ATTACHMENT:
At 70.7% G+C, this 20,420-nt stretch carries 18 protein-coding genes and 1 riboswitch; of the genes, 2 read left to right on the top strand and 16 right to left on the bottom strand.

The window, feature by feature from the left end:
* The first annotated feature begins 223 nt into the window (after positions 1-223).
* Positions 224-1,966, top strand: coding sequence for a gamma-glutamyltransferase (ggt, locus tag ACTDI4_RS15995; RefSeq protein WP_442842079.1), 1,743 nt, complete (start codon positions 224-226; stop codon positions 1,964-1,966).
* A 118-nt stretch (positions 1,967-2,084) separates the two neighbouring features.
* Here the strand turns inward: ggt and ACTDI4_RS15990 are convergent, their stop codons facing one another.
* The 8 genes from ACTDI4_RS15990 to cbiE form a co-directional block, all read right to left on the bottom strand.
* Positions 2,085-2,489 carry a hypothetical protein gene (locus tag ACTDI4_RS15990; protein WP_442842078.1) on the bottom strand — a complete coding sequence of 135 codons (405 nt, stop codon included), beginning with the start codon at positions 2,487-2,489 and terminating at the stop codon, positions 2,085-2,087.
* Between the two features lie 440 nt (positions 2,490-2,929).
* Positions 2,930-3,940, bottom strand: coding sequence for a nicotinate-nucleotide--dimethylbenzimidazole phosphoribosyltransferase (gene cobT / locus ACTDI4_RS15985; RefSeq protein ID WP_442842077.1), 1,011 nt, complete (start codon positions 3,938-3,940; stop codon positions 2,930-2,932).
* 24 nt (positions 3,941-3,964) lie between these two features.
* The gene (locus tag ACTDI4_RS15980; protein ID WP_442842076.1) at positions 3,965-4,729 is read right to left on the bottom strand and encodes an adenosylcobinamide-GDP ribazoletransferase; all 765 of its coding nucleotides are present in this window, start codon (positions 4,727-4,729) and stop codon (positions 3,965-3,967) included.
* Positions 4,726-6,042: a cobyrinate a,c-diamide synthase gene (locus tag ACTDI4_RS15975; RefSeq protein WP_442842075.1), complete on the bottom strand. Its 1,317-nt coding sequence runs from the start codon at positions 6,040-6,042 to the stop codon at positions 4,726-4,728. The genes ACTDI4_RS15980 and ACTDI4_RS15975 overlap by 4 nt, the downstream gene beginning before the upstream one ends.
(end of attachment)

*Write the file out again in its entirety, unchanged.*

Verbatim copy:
At 70.7% G+C, this 20,420-nt stretch carries 18 protein-coding genes and 1 riboswitch; of the genes, 2 read left to right on the top strand and 16 right to left on the bottom strand.

The window, feature by feature from the left end:
* The first annotated feature begins 223 nt into the window (after positions 1-223).
* Positions 224-1,966, top strand: coding sequence for a gamma-glutamyltransferase (ggt, locus tag ACTDI4_RS15995; RefSeq protein WP_442842079.1), 1,743 nt, complete (start codon positions 224-226; stop codon positions 1,964-1,966).
* A 118-nt stretch (positions 1,967-2,084) separates the two neighbouring features.
* Here the strand turns inward: ggt and ACTDI4_RS15990 are convergent, their stop codons facing one another.
* The 8 genes from ACTDI4_RS15990 to cbiE form a co-directional block, all read right to left on the bottom strand.
* Positions 2,085-2,489 carry a hypothetical protein gene (locus tag ACTDI4_RS15990; protein WP_442842078.1) on the bottom strand — a complete coding sequence of 135 codons (405 nt, stop codon included), beginning with the start codon at positions 2,487-2,489 and terminating at the stop codon, positions 2,085-2,087.
* Between the two features lie 440 nt (positions 2,490-2,929).
* Positions 2,930-3,940, bottom strand: coding sequence for a nicotinate-nucleotide--dimethylbenzimidazole phosphoribosyltransferase (gene cobT / locus ACTDI4_RS15985; RefSeq protein ID WP_442842077.1), 1,011 nt, complete (start codon positions 3,938-3,940; stop codon positions 2,930-2,932).
* 24 nt (positions 3,941-3,964) lie between these two features.
* The gene (locus tag ACTDI4_RS15980; protein ID WP_442842076.1) at positions 3,965-4,729 is read right to left on the bottom strand and encodes an adenosylcobinamide-GDP ribazoletransferase; all 765 of its coding nucleotides are present in this window, start codon (positions 4,727-4,729) and stop codon (positions 3,965-3,967) included.
* Positions 4,726-6,042: a cobyrinate a,c-diamide synthase gene (locus tag ACTDI4_RS15975; RefSeq protein WP_442842075.1), complete on the bottom strand. Its 1,317-nt coding sequence runs from the start codon at positions 6,040-6,042 to the stop codon at positions 4,726-4,728. The genes ACTDI4_RS15980 and ACTDI4_RS15975 overlap by 4 nt, the downstream gene beginning before the upstream one ends.